The references to the rule of law and the Spanish constitution are threadbare pretexts, as shown by the German government’s stance in other cases. Whether they support or resist a separatist movement has nothing to do with the legal situation, but rather depends on their own interests. In the 1990s, Germany actively pushed for the fracturing of Yugoslavia and promoted separatist movements in Croatia, Slovenia and Bosnia, which led to a series of bloody wars with well over 100,000 deaths. The first military intervention by the German army since World War II took place in 1999 with the goal of separating Kosovo from Serbia.
The German government is backing the uncompromising stance of Mariano Rajoy because it fears concessions to the Catalan separatists could trigger a chain reaction, weaken the EU and thus undermine Berlin’s plans to rise to the position of an economic, political and military world power on the basis of the EU.
Several European governments fear that Catalonia will be followed by others. Flanders is threatening Belgium with secession, Lombardy is threatening Italy, and in Britain, the danger exists that with Brexit, the conflict in Northern Ireland could erupt once again. This is also why the EU Commission has adopted an unrelenting stance towards the Catalan nationalists. The Commission has made clear that in the case of secession, Barcelona should not expect to be accepted into the EU, and has even opposed adopting a mediation role, although some who fear the situation will otherwise get out of control are calling for EU mediation.
German EU Commissioner Günther Oetinger (CDU) warned of a dramatic escalation, “The situation is very, very concerning. A civil war in the midst of Europe is conceivable,” he said. “One can only hope that negotiating channels between Madrid and Barcelona are established soon.”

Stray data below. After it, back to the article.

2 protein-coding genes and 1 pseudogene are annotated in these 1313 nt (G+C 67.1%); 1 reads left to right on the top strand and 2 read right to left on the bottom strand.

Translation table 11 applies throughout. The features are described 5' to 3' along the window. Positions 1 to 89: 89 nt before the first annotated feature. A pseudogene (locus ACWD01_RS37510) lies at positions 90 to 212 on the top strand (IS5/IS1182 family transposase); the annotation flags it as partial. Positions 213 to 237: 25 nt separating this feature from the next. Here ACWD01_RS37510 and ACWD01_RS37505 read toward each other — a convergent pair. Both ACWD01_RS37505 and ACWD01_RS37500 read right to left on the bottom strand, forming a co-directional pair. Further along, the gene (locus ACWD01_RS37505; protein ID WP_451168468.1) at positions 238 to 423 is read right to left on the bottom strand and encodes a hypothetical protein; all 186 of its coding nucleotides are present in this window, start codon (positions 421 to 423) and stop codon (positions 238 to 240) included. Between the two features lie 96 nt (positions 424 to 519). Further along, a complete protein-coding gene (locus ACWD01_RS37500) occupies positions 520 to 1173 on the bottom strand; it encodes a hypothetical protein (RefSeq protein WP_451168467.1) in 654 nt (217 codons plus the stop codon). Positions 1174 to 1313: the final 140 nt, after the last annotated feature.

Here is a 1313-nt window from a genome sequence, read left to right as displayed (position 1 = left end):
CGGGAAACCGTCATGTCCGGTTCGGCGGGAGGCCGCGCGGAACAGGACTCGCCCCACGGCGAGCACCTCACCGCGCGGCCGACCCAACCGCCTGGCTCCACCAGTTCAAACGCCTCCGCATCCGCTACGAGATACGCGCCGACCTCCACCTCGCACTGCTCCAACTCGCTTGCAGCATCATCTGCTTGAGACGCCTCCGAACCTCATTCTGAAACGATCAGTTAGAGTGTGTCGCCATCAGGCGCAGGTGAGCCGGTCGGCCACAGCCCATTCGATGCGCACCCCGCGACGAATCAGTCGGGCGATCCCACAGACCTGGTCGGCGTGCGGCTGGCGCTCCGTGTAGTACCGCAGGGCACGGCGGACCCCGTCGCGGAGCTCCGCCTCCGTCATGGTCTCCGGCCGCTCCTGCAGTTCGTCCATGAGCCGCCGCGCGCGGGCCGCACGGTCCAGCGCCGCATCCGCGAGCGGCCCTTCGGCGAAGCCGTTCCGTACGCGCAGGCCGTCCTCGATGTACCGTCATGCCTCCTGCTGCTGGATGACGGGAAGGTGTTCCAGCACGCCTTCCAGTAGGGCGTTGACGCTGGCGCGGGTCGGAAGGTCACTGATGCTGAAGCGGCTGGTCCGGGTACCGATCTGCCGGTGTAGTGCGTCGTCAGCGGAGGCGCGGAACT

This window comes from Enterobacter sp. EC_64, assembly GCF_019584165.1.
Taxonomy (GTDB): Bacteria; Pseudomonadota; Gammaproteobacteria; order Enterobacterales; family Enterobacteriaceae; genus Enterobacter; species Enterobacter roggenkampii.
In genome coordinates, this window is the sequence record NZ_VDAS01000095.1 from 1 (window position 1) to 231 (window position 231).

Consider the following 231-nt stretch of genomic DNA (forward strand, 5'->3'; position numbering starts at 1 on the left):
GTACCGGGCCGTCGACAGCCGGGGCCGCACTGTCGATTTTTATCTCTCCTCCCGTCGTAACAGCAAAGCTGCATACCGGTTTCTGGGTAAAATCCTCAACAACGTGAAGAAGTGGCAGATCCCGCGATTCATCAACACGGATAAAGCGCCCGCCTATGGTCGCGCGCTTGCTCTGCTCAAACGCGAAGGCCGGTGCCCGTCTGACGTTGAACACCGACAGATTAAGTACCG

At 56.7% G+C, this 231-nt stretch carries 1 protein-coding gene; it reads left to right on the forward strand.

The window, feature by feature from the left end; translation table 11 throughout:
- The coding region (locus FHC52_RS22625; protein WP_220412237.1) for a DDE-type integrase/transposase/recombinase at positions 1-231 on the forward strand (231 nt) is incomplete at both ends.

But there is a more fundamental reason why the German government is uncompromising in its approach to the Catalan nationalists. The ruling elite fears that any sign of relenting could encourage mounting opposition to social inequality and militarism. The period in which social conflicts in Europe could be overcome by means of compromise has long passed into history. Millions of workers and young people have been experiencing declining wages, tougher working conditions and worsening career prospects for years. Trust in the traditional parties is eroding.
The ruling classes are responding to this by resorting to authoritarian forms of rule. In France, the long-standing state of emergency is now being written permanently into law. During the German election campaign, the parties sought to outdo each other with demands for more police, surveillance and internet censorship. For the first time since the downfall of the Nazis, a right-wing extremist party is entering parliament.
Berlin’s support for Rajoy’s violent suppression of Catalonia’s independence referendum must therefore be taken as a warning. The German ruling class is preparing to brutally suppress any form of social and political opposition.